One method is known as the constraint satisfaction problem. Just like our Crystal Maze puzzle, problems that fit this model involve a set of required decisions (“cover each circle with a plate”); a fixed set of possibilities (“use the plates from A to H provided”); and a set of constraints that allow only certain combinations of possibilities (“no consecutive letters in adjacent circles”). If you input the requirements for your particular problem into a piece of software known as a constraint solver, it can then try to solve it. It will do this in much the same way as we solved the puzzle: it combines guessing (we call this “search”) with deduction, ruling out possibilities that cannot be part of a solution based on the decisions made so far.

The greatest challenge for programmers in this field is that as you increase the size of the input problem, it quickly becomes much harder to find solutions. This is directly related to how the software “guesses” the answer. Although our guesses proved correct in our simple puzzle, in AI they can often lead us down blind alleys. With large problems there can be a vast number of possibilities and a similarly vast number of dead ends.

One key question is whether there is some way of reaching solutions without going down these alleys. As yet, we don’t know. This directly relates to one of the most important open questions in computer science, the P vs NP problem, for which the Clay Mathematics Institute in the US is offering Us$1m (£657,000) for a solution. It essentially asks whether every problem whose answer can be checked quickly by a computer can also be quickly solved by a computer.

Until someone solves it, the prevailing view is that it cannot. If so, our software does have to search through all the possible guesses, in which case we need to make it as efficient as possible. One important factor here is the search strategy – which decision we tell the computer to focus on next and which value we assign to it. Also very important is what we decide are the requirements for the particular problem. Mapping our puzzle to a constraint satisfaction template was straightforward, but in real life there are often many different options. Choosing the right strategy and model can be the difference between finding a quick solution and failing in any practical amount of time.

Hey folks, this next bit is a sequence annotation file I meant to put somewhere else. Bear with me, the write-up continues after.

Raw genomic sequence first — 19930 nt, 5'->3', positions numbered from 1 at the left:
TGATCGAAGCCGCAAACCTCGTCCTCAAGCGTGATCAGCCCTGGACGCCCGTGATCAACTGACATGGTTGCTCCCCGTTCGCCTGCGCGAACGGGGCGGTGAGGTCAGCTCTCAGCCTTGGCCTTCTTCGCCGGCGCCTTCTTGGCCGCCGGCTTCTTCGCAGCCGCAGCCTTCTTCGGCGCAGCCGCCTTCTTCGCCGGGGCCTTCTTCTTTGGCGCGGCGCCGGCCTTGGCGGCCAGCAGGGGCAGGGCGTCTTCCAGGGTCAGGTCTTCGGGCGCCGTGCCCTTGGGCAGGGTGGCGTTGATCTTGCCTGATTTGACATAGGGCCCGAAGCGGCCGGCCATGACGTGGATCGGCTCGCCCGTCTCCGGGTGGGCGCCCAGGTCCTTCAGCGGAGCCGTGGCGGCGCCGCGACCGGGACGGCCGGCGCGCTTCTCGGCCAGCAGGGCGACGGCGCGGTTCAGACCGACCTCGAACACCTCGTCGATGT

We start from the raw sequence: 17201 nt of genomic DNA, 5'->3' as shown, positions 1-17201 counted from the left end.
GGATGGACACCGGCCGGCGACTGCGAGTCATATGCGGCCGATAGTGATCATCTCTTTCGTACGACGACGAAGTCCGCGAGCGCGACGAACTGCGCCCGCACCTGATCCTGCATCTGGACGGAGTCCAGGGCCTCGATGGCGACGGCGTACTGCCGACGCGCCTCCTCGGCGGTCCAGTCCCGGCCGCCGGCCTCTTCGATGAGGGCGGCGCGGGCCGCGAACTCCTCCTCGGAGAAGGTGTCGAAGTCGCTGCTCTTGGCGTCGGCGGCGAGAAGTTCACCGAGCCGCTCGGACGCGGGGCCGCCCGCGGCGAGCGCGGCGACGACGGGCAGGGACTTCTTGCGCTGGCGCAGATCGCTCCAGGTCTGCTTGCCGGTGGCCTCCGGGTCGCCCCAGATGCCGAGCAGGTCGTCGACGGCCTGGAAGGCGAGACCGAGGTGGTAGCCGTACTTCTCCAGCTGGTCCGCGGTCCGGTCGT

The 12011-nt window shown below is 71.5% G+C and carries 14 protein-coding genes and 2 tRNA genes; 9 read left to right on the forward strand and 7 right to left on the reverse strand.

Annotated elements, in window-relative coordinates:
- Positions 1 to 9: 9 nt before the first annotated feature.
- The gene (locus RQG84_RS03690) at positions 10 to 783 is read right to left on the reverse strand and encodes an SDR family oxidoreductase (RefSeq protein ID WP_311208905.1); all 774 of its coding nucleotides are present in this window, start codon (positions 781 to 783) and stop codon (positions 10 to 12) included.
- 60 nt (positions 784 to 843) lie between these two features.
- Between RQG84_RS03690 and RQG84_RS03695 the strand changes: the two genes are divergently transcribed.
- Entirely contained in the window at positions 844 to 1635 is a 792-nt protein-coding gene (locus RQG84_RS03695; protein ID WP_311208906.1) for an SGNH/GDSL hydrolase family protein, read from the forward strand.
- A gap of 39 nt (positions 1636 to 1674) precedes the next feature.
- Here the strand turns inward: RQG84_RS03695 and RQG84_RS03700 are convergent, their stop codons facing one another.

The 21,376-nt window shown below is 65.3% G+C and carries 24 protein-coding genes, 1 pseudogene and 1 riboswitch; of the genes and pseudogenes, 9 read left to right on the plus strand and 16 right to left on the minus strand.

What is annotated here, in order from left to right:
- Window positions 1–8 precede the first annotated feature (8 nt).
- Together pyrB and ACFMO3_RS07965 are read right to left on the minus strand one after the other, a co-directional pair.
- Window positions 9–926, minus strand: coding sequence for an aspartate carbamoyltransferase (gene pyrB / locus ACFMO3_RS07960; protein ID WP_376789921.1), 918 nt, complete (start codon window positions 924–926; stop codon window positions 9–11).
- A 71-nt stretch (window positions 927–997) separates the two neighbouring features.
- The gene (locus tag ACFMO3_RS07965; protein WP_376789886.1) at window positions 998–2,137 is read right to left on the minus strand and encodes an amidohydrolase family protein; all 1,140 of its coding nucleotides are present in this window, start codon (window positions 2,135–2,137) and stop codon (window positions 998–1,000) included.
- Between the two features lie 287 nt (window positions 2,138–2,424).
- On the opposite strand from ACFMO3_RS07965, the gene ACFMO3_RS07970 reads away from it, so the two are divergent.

We have now reached the stage where the latest constraint-solving software can solve far more complex practical problems than, say, ten years ago. It was used to plan the scientific activities of the Philae comet lander last year, for instance. It also offers a better way of organising evacuation schedules for large-scale disasters.

Constraint solving has found most success with scheduling problems, but there are other similar AI tools that are more useful for other types of questions. We won’t go into them here, but they include the likes of propositional satisfiability, evolutionary algorithms and mathematical programming techniques. The job of specialists is to analyse a problem, identify which combination of tools will be the most successful for a particular case, and put together a bespoke piece of software. Once computers can do this analysis and identification, hopefully only a few years in the future, we will have made a huge leap forward. Meanwhile, the battle to make each of these tools as powerful as possible continues.